Dr. Jan Whitefield, has worked for AWHC for more than 26 years, and according to the clinic’s website, he is “a vital part of our organization.” His name and office are posted in the lobby at Providence.

In a 2001 case before the Alaska Supreme Court he testified to regularly performing abortions on minor girls.

Since 2011 Whitefield has operated out of Providence, where he no longer advertises abortions. Nevertheless, he has performed hundreds of abortions with AWHC before moving into to Providence and he remains one of the most vocal and public supporters of abortion on demand in Alaska.

Whitefield joined Planned Parenthood in a 2016 case before the Alaska Supreme Court that successfully struck down a law requiring doctors to notify the parents of minor girls before they perform abortions on them. In a 2001 case before the Alaska Supreme Court he testified to regularly performing abortions on minor girls. A 2015 case advocating the public funding for “medically necessary” abortions noted that Whitefield considered all abortions “medically necessary” by the fact that a woman chooses to have one.


When Whitefield and AWHC first opened shop at Providence in 2011, then Anchorage Archbishop Roger Schwietz tried to address the scandal of having a notorious abortion doctor working at the state’s flagship Catholic hospital.

In a 2011 statement Archbishop Schwietz said his staff were working with leadership at the hospital to explain the gravity of the situation and to ensure that the hospital was operating in accord with Catholic moral principles and be “a clear witness to Catholic values in all it does.”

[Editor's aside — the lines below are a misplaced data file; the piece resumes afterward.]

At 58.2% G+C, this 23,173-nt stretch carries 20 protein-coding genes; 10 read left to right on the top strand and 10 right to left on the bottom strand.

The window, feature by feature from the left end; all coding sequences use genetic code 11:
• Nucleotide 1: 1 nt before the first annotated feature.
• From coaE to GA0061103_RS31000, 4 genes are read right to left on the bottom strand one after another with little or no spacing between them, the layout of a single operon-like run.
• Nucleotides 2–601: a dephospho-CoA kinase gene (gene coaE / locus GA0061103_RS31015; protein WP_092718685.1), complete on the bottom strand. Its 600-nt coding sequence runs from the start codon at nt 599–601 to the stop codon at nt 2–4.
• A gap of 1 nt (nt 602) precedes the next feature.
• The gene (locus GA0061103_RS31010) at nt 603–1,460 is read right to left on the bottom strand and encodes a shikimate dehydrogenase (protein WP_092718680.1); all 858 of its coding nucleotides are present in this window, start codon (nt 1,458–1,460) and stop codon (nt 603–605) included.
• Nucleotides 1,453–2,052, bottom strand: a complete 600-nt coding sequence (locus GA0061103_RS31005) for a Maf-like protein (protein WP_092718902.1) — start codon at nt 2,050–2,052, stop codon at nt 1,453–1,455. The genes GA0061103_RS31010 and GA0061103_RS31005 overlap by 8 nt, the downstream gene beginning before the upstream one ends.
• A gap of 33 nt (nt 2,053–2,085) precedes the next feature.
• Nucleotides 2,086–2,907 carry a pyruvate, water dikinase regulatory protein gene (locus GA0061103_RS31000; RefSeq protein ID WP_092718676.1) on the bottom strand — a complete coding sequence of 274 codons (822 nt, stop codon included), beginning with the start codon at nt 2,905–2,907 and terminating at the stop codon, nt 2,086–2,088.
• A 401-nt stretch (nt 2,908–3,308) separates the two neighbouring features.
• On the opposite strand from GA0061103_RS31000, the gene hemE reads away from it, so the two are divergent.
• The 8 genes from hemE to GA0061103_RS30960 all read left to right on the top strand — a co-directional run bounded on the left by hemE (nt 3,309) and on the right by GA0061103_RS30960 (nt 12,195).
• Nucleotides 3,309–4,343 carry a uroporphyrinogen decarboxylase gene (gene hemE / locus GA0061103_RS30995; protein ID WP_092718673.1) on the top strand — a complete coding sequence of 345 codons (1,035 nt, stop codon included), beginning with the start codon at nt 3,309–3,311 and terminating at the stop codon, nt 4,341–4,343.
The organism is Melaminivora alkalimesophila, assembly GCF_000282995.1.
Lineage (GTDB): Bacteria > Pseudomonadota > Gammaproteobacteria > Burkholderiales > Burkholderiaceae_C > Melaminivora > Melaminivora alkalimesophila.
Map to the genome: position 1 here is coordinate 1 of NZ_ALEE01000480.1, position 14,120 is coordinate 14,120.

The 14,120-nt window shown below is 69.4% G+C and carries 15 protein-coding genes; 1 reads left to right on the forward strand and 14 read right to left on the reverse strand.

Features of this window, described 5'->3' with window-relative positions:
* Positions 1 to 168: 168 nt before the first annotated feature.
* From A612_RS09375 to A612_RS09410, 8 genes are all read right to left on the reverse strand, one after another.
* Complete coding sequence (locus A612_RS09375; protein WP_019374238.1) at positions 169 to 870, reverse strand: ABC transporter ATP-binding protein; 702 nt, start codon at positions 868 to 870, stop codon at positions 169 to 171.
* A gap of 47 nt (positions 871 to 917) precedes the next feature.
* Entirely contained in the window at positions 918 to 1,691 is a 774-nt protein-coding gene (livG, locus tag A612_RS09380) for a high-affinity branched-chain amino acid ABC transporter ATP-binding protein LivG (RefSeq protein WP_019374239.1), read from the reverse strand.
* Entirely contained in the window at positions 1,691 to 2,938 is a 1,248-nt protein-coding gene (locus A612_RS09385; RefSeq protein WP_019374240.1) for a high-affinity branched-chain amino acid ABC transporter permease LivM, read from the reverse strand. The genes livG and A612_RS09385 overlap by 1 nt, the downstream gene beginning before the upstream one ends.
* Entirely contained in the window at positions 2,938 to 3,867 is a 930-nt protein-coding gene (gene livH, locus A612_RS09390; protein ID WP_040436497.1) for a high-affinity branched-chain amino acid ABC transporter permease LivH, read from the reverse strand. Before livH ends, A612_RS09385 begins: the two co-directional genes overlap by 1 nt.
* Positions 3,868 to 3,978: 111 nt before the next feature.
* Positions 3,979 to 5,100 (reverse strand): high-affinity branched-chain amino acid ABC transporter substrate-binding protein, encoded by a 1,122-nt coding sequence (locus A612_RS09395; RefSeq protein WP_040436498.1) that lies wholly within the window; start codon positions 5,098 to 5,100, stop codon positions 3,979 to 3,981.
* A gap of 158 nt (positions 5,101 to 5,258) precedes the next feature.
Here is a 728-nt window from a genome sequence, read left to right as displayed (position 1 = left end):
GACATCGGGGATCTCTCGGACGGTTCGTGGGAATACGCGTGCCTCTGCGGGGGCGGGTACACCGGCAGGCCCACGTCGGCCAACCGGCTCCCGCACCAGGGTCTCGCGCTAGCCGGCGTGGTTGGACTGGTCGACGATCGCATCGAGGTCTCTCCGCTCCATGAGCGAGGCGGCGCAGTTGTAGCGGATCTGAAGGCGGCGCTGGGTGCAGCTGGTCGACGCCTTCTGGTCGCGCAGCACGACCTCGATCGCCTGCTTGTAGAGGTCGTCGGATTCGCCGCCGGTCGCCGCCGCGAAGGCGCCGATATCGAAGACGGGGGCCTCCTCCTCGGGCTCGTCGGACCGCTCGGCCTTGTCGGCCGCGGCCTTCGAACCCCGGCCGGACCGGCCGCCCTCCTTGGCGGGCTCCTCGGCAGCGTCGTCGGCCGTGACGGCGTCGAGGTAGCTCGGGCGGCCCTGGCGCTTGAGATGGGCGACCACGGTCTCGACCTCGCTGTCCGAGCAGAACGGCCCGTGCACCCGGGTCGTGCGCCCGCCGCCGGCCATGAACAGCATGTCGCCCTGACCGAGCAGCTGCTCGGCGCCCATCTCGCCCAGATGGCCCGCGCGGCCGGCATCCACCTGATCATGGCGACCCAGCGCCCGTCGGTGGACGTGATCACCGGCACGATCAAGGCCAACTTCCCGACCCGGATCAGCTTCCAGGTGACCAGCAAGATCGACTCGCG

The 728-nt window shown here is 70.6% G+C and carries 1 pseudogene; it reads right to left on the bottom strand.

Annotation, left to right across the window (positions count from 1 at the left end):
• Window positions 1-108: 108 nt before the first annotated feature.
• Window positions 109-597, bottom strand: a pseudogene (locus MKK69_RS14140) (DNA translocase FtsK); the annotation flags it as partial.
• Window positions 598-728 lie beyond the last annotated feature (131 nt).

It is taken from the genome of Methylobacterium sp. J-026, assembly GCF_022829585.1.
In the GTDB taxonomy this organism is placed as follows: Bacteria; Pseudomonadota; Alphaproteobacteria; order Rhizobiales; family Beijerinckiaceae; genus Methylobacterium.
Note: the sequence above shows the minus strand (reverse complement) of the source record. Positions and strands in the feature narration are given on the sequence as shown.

If it is discovered that a Catholic health care institution might be wrongly cooperating with immoral procedures, the local diocesan bishop should be informed immediately,

He was told that AWHC and Whitefield signed agreements that they would not violate Catholic ethical teachings. That was nearly nine years ago. Since then Archbishop Schwietz has retired and was succeeded by Archbishop Paul Etienne who was transferred to Seattle in 2019. Bishop Andrew Bellisario now exercises temporary oversight of the Anchorage Archdiocese. Through all these changes, Whitefield has continued to operate out of Providence and his group persists in advertising and offering services in direct violation of Catholic moral principles.

According to the Ethical and Religious Directives, “If it is discovered that a Catholic health care institution might be wrongly cooperating with immoral procedures, the local diocesan bishop should be informed immediately,” and “the leaders of the institution should resolve the situation as soon as reasonably possible.”

Bishop Bellisario could not be reached over the Christmas break, but John Harmon, chancellor for the Anchorage Archdiocese, said he plans to meet with Providence representatives in January regarding these issues.

This is a developing story.


The Providence Alaska Region Board provides leadership in operational performance, strategic development, and oversight of ministries within Providence Health & Services Alaska. The board has delegated authority for medical staff appointments, termination of membership and clinical privileges, medical staff bylaws and patient grievances. Click here to contact the board.

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Alaska’s flagship Catholic hospital refers for abortion, violates ethical directives

Joel Davidson
Joel is Editor-in-Chief of the Alaska Watchman. Joel is an award winning journalist and has been reporting for over 24 years, He is a proud father of 8 children, and lives in Palmer, Alaska.